Paul Pierson

Paul Pierson is John Gross Professor of Political Science at the University of California, Berkeley. He is co-author, with Jacob Hacker, of Winner-Take-All Politics: How Washington Made the Rich Richer—And Turned Its Back on the Middle Class and American Amnesia: How the War on Government Led Us to Forget What Made America Prosper (2016).   

Recent Articles

Don't Dismantle Government—Fix It

Under assault from conservatives, government actually holds the key to American prosperity.

(Photo: AP/Carolyn Kaster)
(Photo: AP/Carolyn Kaster) Members of the media gather for a news conference at the Capitol Building in Washington, DC, on November 18, 2014, announcing the start of repairs in the Capitol Dome Restoration Project. Below is an excerpt from American Amnesia: How the War on Government Led Us to Forget What Made America Prosper , by Jacob S. Hacker and Paul Pierson, published by Simon & Schuster on March 29. A t the beginning of The Book of Laughter and Forgetting , Milan Kundera’s narrator describes a snowy 1948 scene in Prague, with leading communists addressing a crowd. One, Vladimir Clementis, places his fur hat on the head of his bald companion, Klement Gottwald. When Clementis is later purged and executed, the Party’s propagandists erase him from the photograph. All that is left is his fur hat. The enabling role of government is like that fur hat. Today, we see only tiny reminders of a much bigger reality. We know government built a road or a school but too often fail to...

No Cost for Extremism

Why the GOP hasn't (yet) paid for its march to the right. 

(AP Photo/Carolyn Kaster)
According to the news media, 2014 was the year that the GOP “Establishment” finally pulled Republicans back from the right-wing brink. Pragmatism, it seemed, had finally triumphed over extremism in primary and general election contests that The New York Times called “proxy wars for the overall direction of the Republican Party.” There’s just one problem with this dominant narrative. It’s wrong. The GOP isn’t moving back to the center. The “proxy wars” of 2014 were mainly about tactics and packaging, not moderation. Consider three of the 2014 Senate victors—all touted as evidence of the GOP’s rediscovered maturity, and all backed in contested primaries by the Establishment’s heavy, the U.S. Chamber of Commerce:

Piketty's Triumph

Three expert takes on Capital in the Twenty-First Century, French economist Thomas Piketty's data-driven magnum opus on inequality.

Courtesy of Fondation Jean Jaurès
In the 1990s, two young French economists then affiliated with the Massachusetts Institute of Technology, Thomas Piketty and Emmanuel Saez, began the first rigorous effort to gather facts on income inequality in developed countries going back decades. In the wake of the 2007 financial crash, fundamental questions about the economy that had long been ignored again garnered attention. Piketty and Saez’s research stood ready with data showing that elites in developed countries had, in recent years, grown far wealthier relative to the general population than most economists had suspected. By the past decade, according to Piketty and Saez, inequality had returned to levels nearing those of the early 20th century. Last fall, Piketty published his magnum opus, Capital in the Twenty-First Century , in France. The book seeks to model the history, recent trends, and back-to-the-19th-century future of capitalism. The American Prospect asked experts and scholars in the field of inequality to...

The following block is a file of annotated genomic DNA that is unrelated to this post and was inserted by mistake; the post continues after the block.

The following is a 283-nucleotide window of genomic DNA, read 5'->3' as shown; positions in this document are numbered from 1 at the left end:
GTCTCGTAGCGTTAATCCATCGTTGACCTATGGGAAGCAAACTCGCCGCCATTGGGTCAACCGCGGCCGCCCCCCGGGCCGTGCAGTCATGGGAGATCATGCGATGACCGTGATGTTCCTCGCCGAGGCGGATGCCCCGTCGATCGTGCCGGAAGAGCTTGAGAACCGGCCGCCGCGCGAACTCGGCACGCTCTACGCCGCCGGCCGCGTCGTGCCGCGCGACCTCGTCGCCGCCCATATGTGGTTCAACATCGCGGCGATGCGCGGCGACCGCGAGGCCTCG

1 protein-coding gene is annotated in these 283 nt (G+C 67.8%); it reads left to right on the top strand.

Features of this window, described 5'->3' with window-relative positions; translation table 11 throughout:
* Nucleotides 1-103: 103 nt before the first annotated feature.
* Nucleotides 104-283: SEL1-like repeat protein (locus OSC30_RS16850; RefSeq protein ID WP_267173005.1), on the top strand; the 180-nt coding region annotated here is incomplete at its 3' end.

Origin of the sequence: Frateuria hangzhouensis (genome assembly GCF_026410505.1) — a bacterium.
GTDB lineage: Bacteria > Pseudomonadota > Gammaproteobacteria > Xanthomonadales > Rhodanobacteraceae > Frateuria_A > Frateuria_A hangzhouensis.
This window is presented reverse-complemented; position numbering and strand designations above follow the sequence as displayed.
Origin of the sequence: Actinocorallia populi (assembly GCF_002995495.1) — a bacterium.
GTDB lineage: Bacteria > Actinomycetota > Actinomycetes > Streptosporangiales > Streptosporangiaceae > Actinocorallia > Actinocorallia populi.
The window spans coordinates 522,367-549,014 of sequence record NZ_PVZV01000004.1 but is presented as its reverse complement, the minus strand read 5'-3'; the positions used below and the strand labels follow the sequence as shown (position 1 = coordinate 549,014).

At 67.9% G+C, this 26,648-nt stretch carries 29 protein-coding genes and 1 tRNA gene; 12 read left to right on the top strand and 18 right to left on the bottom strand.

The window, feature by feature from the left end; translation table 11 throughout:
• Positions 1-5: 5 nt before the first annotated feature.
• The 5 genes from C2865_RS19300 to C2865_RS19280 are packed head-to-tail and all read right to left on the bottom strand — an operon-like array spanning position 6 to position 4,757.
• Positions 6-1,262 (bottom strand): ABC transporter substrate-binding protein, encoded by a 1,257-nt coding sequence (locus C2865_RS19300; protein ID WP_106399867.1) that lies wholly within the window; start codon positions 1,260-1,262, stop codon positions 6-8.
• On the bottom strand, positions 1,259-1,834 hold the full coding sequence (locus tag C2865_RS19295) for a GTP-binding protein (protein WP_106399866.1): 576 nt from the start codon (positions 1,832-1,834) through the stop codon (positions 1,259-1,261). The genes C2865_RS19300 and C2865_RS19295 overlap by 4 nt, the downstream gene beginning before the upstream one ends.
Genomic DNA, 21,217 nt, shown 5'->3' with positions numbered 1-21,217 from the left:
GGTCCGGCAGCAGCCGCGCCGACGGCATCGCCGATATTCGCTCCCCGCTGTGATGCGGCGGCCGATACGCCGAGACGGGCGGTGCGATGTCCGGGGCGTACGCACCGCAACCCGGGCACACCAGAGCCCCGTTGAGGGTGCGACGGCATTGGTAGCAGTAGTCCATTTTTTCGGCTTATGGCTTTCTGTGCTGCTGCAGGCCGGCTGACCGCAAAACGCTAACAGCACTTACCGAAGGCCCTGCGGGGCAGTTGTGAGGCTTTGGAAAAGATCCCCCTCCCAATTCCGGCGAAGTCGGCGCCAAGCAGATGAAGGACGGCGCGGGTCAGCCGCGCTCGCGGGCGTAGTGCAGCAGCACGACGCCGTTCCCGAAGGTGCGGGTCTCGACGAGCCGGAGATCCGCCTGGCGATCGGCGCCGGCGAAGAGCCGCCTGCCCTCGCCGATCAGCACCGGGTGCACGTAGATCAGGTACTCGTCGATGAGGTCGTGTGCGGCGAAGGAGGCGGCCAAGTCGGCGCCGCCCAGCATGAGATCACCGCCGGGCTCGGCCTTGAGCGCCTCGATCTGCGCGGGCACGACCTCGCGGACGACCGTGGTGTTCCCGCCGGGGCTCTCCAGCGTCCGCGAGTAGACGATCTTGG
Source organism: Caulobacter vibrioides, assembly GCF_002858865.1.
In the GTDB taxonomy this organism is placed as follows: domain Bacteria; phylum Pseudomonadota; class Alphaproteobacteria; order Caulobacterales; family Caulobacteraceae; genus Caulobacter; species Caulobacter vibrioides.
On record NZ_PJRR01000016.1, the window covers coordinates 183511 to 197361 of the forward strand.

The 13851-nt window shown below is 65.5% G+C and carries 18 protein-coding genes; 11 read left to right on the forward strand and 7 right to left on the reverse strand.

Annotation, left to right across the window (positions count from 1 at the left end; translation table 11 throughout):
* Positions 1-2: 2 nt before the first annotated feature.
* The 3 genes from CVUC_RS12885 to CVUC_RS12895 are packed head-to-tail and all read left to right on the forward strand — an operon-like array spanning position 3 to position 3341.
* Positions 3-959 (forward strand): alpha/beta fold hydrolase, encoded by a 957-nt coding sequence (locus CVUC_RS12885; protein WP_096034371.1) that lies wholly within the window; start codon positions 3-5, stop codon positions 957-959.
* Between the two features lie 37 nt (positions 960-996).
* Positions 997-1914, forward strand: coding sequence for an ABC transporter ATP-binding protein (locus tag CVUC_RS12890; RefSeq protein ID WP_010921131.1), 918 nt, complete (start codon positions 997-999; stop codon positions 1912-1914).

Piketty’s Triumph

Three expert takes on Capital in the Twenty-First Century, French economist Thomas Piketty's data-driven magnum opus on inequality.

Courtesy of Fondation Jean Jaurès
I n the 1990s, two young French economists then affiliated with the Massachusetts Institute of Technology, Thomas Piketty and Emmanuel Saez, began the first rigorous effort to gather facts on income inequality in developed countries going back decades. In the wake of the 2007 financial crash, fundamental questions about the economy that had long been ignored again garnered attention. Piketty and Saez’s research stood ready with data showing that elites in developed countries had, in recent years, grown far wealthier relative to the general population than most economists had suspected. By the past decade, according to Piketty and Saez, inequality had returned to levels nearing those of the early 20th century. Last fall, Piketty published his magnum opus, Capital in the Twenty-First Century , in France. The book seeks to model the history, recent trends, and back-to-the-19th-century future of capitalism. The American Prospect asked experts and scholars in the field of inequality to...

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